The tires on your vehicle are the reason your vehicle can take you where you want to go. Without tires, everything from the engine to the turn signals serve little to no purpose. The type of tires you use, the size of tires you use, and how you maintain those tires will have a wide range of effects including how your car drives, and how much money you spend overall on maintenance.
While the science behind tires is complex, understanding them isn’t. Maintaining your tires properly also doesn’t take much effort, but it will play a dramatic role in how your vehicle performs. The experts at Giti Tire want to help you better understand why your tires are so important, and why all drivers need to pay more attention to the upkeep and condition of them. Let’s start with the basics…
Types of Car Tires
Tires are designed very specifically to meet certain needs for different types of vehicles. Each type of tire has its own purpose. Tires will differ in tread design and depth, construction, size, and chemical makeup of the rubber itself.
Some rubber is softer to increase traction, while some rubber is harder to prevent wear on hot and dry city streets. Often choosing tires is a process of finding the one that fits your needs best. The following is a list of the most common types of tires, and what characteristics make them different than the rest.
- All-season: All-season tires, just as the name implies, are designed to perform well all year long. These are particularly useful for drivers who live in areas with cold snowy winters, hot and dry summers, and a normal monsoon season. While all-season tires provide an overall great performance in moderate weather, they do not provide the same characteristics under more extreme conditions.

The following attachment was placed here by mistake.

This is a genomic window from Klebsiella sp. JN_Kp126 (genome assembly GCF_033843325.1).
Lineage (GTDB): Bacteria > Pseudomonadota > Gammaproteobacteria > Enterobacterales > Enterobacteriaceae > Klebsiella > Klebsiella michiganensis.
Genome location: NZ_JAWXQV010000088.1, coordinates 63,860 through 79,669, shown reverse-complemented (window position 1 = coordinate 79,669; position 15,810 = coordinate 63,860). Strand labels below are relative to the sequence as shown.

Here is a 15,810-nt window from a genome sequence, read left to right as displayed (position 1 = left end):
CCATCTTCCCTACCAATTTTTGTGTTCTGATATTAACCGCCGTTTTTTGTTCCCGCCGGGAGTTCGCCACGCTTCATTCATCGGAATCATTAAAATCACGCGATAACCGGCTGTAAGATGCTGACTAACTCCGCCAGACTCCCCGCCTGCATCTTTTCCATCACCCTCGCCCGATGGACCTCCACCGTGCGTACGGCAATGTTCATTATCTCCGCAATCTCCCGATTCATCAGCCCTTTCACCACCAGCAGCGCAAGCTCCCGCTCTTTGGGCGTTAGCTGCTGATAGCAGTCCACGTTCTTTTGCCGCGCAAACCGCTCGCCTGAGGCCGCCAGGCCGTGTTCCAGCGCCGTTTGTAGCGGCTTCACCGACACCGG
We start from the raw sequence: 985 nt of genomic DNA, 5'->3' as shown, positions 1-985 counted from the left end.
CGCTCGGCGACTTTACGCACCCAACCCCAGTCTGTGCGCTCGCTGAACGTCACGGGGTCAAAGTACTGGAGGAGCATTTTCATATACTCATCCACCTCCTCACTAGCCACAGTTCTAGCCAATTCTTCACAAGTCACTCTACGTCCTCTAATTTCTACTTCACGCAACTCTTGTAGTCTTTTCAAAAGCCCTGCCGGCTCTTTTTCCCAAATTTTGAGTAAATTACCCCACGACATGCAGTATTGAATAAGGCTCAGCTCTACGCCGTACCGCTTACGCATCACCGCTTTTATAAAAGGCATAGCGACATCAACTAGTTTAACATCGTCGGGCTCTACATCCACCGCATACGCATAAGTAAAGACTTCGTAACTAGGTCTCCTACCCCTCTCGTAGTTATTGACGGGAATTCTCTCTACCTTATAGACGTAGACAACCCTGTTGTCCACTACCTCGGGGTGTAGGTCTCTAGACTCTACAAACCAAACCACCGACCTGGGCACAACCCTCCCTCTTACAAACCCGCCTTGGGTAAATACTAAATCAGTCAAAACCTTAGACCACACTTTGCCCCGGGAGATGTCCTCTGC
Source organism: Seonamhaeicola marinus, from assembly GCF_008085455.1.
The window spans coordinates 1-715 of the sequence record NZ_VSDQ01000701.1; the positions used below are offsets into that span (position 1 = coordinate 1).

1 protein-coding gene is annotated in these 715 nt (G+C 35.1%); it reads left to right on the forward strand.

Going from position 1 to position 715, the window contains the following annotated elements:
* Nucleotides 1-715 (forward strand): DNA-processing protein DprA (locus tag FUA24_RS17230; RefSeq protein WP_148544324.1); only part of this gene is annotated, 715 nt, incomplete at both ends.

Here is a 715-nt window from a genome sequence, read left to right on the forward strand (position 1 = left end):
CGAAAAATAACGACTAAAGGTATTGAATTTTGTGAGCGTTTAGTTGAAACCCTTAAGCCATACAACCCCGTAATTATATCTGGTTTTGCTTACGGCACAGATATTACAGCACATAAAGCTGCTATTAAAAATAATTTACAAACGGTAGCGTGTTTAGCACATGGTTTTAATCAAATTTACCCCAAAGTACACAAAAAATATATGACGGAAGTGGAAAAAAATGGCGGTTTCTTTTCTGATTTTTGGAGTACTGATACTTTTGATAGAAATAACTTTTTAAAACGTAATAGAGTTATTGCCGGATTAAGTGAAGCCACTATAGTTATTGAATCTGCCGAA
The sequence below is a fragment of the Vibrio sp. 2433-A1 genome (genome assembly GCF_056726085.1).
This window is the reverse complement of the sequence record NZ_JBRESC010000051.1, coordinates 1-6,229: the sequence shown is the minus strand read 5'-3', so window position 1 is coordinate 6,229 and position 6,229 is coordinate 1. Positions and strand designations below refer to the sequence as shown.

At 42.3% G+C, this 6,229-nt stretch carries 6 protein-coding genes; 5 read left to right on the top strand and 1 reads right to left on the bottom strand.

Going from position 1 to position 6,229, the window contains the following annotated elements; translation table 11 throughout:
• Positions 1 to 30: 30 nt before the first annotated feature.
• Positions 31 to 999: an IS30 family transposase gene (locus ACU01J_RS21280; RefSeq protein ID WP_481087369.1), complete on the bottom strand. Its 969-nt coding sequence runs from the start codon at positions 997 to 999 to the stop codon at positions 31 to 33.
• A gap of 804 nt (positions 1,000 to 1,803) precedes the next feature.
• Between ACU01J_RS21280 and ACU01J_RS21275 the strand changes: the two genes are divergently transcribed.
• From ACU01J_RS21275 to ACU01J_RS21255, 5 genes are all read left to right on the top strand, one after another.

- Winter Tires: Winter tires are designed with specific rubber that stays softer when frozen, so that you get better traction in on wet and icy roads. They tend to have deeper tread with deeper channels to displace more water and larger pieces of snow. Winter tires also tend to have more aggressive edging, so that even the sides of the tires can grip and “bite” into the snow and ice.
- Off-road: Off-road tires tend to have large deeper and larger tread patterns than winter tires. They are designed to handle loose gravel, slick mud, and uneven surfaces. Mud tires tend to be larger, both in diameter and width of the tread itself. Off-road tires can get even more specific, depending on where you plan on taking the vehicle, and what you plan on doing there. You may want specific mud tires, crawling tires designed for large rocks, or a wider tire that is designed to be deflated for sandy areas.
- All-terrain: Much like all-season tires, all-terrain tires are designed to do a little bit of everything. All-terrain tires handle moderate amounts of snow, gravel, mud, water, and sand. However, they may not provide the stopping power, traction, or handling that you need under more straining conditions. All-terrain tires hold up well on pavement, so they are great for those who use their vehicle for commuting, as well as weekend adventures.